Retirement Job

Benefits of a Retirement Job

Believe it or not, many Americans choose to continue work in some regard during their retirement. It may seem oxymoronic, but having a part-time retirement job could be a viable method of generating more retirement income. Remember: if you’re generally healthy and suffer from no chronic illnesses, your life expectancy could be as high as 92+ years. This could be an issue for many retirees who only planned for a 20+ year retirement. So, continuing work to generate more income could be beneficial.

Although it may take some time away from your retirement hobbies, there are quite a few benefits to continuing work. A retirement job may allow you to delay dipping into your savings. Which, in turn, may give you more time to save up for retirement. In the case of some types of retirement plan accounts, older workers are eligible to contribute more money than younger people. Additionally, assuming you’re past full retirement age, you may be able to begin taking Social Security benefits while also receiving income from working. Or, you may want to delay taking Social Security benefits in order to get more out of them later on.

Key Takeaways

Today, we’re going to dive into the various reasons why you may want to consider continuing to work during retirement. In order to make the most of your retirement job, you should:

Delay 401(k) Withdrawals

Traditional 401(k) and IRA distributions are typically required after you turn 72, and income tax is due on each withdrawal. These are called required minimum distributions (RMDs). However, if you continue working after reaching age 72 and don’t own 5% or more of the company you work for, you might be able to continue to defer withdrawals from your plan. This can be done until April 1st of the year you retire. You will still need to take RMDs from 401(k) and IRA plans from previous employers.

Make Catch-Up Contributions

Workers aged 50 or older are eligible to make “catch-up” contributions to their retirement accounts. This will qualify them for a bigger tax deduction. Older employees can save up to $7,500 more than younger ones, totaling $30,500, in their 4o1(k) plan. Making a $7,500 catch-up contribution to a 401(k) plan could save you up to $1,800 in taxes if you are in the 24% tax bracket. IRAs will also allow older workers to make catch-up contributions, worth an additional $1,000 per-year.

Boost Your Social Security Earnings

Social Security payments are calculated based on the 35 years of your career during which you earned the most. If you earn a higher salary now than you did earlier in your career, you may be able to boost your Social Security payments going forward. If you file for benefits and then continue to work or get a retirement job, those earnings will result in a recomputation, as long as they replace one your years of earnings in the 35-year calculation. This strategy is especially useful if you haven’t yet worked for 35 years and have had one or more zero-earning years factored into your benefit calculation. The Social Security Administration will automatically adjust your benefit if your additional earned income from your retirement job qualifies you for higher Social Security payments. 

Consider Delaying Social Security Payments

If you continue working into your 60s and still earn enough to pay the bills, you may be able to delay Social Security benefits. We would actually recommend this, because monthly benefit payments are increased for each month you wait to start collecting benefits. In other words, the longer you wait, the bigger the benefits will be later down the line. This caps after age 70, however, so you should begin taking benefits by then. You have no reason to keep waiting. These higher payments last for the rest of your life, and can be passed on to a surviving spouse who gets a lower payment. Your Social Security statement will give you a personalized estimate of how much you will receive if you begin Social Security payments at various ages.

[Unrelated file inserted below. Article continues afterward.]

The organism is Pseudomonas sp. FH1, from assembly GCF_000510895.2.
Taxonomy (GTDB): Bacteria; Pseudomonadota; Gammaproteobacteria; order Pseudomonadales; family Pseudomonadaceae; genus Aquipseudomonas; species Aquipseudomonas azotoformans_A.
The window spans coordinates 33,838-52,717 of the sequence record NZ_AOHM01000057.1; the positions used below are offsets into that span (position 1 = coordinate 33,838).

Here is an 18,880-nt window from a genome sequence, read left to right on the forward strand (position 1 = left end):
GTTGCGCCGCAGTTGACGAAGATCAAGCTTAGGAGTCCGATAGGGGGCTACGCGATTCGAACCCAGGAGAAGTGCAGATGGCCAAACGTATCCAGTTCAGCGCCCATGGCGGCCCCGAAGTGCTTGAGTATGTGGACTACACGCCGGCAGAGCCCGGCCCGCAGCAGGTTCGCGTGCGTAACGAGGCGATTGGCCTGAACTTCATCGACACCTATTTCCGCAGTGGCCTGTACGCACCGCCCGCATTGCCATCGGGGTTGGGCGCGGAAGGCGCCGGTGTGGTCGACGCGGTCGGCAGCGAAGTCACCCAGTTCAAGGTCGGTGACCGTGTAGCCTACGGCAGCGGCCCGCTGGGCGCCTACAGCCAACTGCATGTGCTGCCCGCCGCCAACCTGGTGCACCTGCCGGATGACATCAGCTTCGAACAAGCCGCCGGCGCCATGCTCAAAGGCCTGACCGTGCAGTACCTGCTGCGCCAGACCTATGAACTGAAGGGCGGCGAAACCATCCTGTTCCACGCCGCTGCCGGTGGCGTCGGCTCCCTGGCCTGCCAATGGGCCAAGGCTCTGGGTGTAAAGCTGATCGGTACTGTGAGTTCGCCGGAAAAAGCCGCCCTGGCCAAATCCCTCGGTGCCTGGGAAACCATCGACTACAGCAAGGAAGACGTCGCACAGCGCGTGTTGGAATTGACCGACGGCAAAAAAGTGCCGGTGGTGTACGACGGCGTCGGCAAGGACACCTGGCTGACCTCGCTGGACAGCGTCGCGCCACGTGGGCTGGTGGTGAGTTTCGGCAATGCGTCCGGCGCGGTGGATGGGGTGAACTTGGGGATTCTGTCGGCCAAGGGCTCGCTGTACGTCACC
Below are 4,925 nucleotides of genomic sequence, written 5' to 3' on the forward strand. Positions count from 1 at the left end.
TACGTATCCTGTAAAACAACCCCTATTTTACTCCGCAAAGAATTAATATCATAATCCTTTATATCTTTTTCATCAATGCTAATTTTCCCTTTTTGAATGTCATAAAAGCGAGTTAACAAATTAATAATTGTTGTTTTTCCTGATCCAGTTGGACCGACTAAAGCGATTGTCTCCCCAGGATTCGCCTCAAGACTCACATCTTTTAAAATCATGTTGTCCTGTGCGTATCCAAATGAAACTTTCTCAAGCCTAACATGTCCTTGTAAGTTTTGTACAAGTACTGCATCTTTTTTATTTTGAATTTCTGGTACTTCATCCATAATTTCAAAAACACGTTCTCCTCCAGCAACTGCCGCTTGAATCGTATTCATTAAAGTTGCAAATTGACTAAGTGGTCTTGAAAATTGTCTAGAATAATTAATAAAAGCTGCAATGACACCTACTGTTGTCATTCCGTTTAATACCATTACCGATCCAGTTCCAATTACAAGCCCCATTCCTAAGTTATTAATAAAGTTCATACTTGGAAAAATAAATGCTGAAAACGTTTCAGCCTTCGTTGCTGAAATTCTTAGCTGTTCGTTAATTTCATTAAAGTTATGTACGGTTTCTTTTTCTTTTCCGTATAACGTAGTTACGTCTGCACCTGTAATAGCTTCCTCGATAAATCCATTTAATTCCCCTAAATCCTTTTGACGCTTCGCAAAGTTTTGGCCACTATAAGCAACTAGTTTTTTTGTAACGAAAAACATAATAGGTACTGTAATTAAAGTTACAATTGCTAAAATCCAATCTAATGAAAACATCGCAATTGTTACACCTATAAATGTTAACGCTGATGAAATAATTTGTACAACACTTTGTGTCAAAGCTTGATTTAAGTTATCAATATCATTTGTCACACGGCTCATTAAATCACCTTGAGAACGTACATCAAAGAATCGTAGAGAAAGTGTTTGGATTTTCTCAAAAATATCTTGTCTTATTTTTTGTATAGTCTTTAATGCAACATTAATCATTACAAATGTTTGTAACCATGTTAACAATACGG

Sign Up For Medicare–But Watch Out For Higher Medicare Premiums

You will become eligible for Medicare starting at age 65, regardless of your employment status. Remember to sign up for Medicare during the seven-month initial enrollment period. This period begins three months before the month you turn 65, and ends 3 months after that month. The government adds a late-enrollment penalty to your Medicare Part B and D premiums if you sign up too late. And, unfortunately, the higher premiums for late enrollment will last for the rest of your life.

If you continue working after turning 65 years old and receive group health insurance through your employer, you will need to sign up for Medicare within eight months of leaving the job or the health plan in order to avoid a penalty.

However, having a retirement job could result in more expensive Medicare premiums. If you earn more than $103,000 (that’s if you’re single, it’s $206,000 if you’re married), you will have to pay higher monthly rates for both Medicare Part B and D. In 2024, your costs for Medicare Parts B and D are based on the income of your 2022 tax return.

Find a Better Work/Life Balance

Obviously, most retirees don’t want to keep working full-time. But, you may be able to either gradually reduce your hours at your current job and slowly phase into retirement, or take a break to relax for a while before getting a new part-time retirement job. Most older workers want a more flexible schedule in order to properly enjoy their retirement, so you may be able to find a temporary or seasonal job. This may allow you to earn additional income while also giving you far more time to enjoy your hobbies and spend quality time with loved ones. Furthermore, many jobs now allow you to work from home, which could further reduce stress. 

Learn more about the benefits of working into retirement here.

Source: U.S.News.

Scroll to Top